Vancouver Police Department: ‘Men in Blue’ Go Green

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With the goal of becoming one of the greenest cities in the world in mind, Vancouver is deploying more EVs for their police force.

In 2012, when he retired from active duty with the Vancouver Police Department at age 53, Rob Rothwell thought he was finished with police work. Then he got a call from the VPD’s Chief of Police.

“He asked if I would serve the force in a civilian capacity as its fleet manager,” says Rothwell. “I thought it might be OK—for a couple of years.” Now, six years later, he’s in love with his second career, managing 525 vehicles and using his experience and specialized knowledge of the needs of a metropolitan police force and the people who serve in it, to support the VPD’s efforts in modern policing.

Managing the vehicle fleet for a police force in one of Canada’s largest cities has its particular challenges. Along with the technical know-how to meet the needs of specialized functions such as SWAT and crime scene investigation, Rothwell must have the ability to deal with Vancouver’s civic bureaucracy, and to satisfy their purchasing requirements.

“There is a distinct need for transparency when you are working with a civic administration, where there are taxpayer dollars to consider,” Rothwell says. “You can’t just pop down to your local dealer and get a vehicle.”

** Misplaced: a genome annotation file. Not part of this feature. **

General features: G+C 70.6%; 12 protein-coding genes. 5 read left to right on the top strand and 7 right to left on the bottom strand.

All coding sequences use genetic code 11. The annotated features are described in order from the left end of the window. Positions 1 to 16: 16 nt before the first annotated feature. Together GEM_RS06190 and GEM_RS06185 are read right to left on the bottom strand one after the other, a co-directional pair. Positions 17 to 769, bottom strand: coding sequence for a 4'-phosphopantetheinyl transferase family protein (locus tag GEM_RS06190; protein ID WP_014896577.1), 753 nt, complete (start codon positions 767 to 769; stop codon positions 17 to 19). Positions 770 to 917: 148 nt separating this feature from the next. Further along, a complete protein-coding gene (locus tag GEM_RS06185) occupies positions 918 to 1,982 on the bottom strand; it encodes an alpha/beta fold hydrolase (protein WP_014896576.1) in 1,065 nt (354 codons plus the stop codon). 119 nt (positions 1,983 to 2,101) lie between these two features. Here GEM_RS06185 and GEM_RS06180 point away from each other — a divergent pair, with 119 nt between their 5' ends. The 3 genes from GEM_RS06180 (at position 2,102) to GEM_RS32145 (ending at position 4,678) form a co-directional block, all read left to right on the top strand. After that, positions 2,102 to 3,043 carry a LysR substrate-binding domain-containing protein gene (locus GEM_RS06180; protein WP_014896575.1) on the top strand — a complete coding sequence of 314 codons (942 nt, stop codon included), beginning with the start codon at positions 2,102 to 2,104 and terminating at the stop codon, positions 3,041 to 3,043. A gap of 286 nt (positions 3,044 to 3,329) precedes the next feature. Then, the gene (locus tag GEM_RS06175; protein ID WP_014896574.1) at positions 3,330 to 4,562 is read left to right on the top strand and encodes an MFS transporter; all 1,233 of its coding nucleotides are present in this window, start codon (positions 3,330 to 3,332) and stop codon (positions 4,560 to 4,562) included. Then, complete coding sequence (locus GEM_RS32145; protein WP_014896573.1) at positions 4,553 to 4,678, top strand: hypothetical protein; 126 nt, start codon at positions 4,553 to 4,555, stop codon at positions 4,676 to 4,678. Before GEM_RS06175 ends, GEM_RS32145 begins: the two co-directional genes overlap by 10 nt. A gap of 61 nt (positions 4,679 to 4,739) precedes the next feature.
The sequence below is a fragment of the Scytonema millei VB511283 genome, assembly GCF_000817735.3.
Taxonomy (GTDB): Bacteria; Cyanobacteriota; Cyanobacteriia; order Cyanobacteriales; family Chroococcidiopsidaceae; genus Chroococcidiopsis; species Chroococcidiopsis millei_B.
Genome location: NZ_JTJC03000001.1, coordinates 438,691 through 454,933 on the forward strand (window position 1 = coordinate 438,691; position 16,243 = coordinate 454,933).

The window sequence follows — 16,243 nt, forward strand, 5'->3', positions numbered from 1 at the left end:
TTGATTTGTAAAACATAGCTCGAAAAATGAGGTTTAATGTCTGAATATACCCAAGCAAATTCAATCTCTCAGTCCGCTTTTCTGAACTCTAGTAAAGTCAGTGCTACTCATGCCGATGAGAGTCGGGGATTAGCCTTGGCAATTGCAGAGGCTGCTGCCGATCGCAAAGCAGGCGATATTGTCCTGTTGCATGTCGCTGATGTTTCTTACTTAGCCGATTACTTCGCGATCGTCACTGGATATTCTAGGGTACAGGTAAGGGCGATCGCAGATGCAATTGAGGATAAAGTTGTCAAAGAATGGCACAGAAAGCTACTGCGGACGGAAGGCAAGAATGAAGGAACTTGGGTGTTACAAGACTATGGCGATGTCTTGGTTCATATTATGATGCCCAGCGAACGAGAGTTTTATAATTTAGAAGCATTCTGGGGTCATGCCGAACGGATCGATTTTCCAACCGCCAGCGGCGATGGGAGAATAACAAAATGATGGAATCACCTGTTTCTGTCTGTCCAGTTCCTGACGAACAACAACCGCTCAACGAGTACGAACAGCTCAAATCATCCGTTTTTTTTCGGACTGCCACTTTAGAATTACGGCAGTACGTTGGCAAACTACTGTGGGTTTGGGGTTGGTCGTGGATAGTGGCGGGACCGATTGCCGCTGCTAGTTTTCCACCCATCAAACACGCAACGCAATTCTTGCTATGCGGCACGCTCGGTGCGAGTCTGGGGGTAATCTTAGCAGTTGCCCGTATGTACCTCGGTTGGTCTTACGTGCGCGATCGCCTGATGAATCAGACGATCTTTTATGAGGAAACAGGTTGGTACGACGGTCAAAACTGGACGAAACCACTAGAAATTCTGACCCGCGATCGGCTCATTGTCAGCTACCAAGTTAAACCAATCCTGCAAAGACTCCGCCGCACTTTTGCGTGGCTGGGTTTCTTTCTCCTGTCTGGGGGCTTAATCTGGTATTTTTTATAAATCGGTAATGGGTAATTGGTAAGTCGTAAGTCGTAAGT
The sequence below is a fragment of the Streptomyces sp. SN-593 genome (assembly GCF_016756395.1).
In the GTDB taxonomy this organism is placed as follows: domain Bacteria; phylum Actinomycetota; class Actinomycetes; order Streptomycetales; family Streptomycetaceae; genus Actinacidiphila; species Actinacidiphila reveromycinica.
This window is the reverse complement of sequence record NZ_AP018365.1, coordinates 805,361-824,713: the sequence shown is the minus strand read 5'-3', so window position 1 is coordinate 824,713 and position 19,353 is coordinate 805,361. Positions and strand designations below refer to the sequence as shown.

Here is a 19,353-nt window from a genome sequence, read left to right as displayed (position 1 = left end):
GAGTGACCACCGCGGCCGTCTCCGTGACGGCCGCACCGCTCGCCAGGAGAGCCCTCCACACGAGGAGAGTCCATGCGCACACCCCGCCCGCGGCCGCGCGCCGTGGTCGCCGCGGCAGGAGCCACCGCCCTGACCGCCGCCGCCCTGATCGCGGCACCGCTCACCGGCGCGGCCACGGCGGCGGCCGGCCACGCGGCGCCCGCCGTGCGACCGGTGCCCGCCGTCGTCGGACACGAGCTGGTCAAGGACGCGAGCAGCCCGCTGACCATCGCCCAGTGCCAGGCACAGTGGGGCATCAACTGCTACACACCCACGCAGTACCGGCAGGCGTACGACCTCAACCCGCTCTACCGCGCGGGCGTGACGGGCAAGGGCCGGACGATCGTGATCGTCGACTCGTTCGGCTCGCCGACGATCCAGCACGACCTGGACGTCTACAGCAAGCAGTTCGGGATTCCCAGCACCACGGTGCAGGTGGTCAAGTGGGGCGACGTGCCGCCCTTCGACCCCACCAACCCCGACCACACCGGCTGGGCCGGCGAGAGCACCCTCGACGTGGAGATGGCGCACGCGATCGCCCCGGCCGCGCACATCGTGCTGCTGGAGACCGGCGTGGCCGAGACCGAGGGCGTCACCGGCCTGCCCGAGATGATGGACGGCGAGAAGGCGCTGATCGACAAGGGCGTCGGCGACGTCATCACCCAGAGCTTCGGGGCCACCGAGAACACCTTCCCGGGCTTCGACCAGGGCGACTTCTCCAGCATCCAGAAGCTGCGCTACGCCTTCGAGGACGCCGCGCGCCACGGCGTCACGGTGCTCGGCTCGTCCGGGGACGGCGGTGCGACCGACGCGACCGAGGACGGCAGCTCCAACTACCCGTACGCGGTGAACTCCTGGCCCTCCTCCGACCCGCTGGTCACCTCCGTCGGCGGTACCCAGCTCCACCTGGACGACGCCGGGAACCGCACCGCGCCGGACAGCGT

Greening the fleet

“We work with the City of Vancouver to make sure that, not only are taxpayers getting value for the money spent, and that the police are properly equipped to be safe and effective in their jobs, but also that we are meeting civic objectives in terms of carbon footprint,” he says. Vancouver is aiming to be the greenest city in the world by 2020.

To that end, Rothwell says he is always looking at powertrains. Both plug-in hybrids and pure electric vehicles are definitely on his screen.

“There is a lot of room for electric vehicles outside the patrol function. In instances where we have to send a detective out to do interviews, or similar uses, we are certainly looking to deploy more EVs,” he says.

Rothwell notes that the VPD has just acquired 20 electric vehicles for detectives to use. He describes himself as a “big proponent” of electric vehicles in policing.

These days the fleet is more diverse, with specialized vehicles for functions such as beach patrol. The VPD also operates water craft.

Technology challenges

As for the average patrol car, Rothwell says it has become a lot more complex. “The use of technology in a modern patrol car is amazing. That’s something to think about when you’re planning for maintenance and repairs. There are a lot more things that can go wrong with one of these cars,” he says.

With every passing year, Rothwell becomes increasingly engaged with the job of running such a diverse fleet. “I get a lot of satisfaction knowing I can contribute to the efforts of the Vancouver Police. For me, it’s about making the job more effective and helping to keep our people in the field safe,” he says. “I’m glad I can put my knowledge and 30 years of experience to good use helping our people in the field.”

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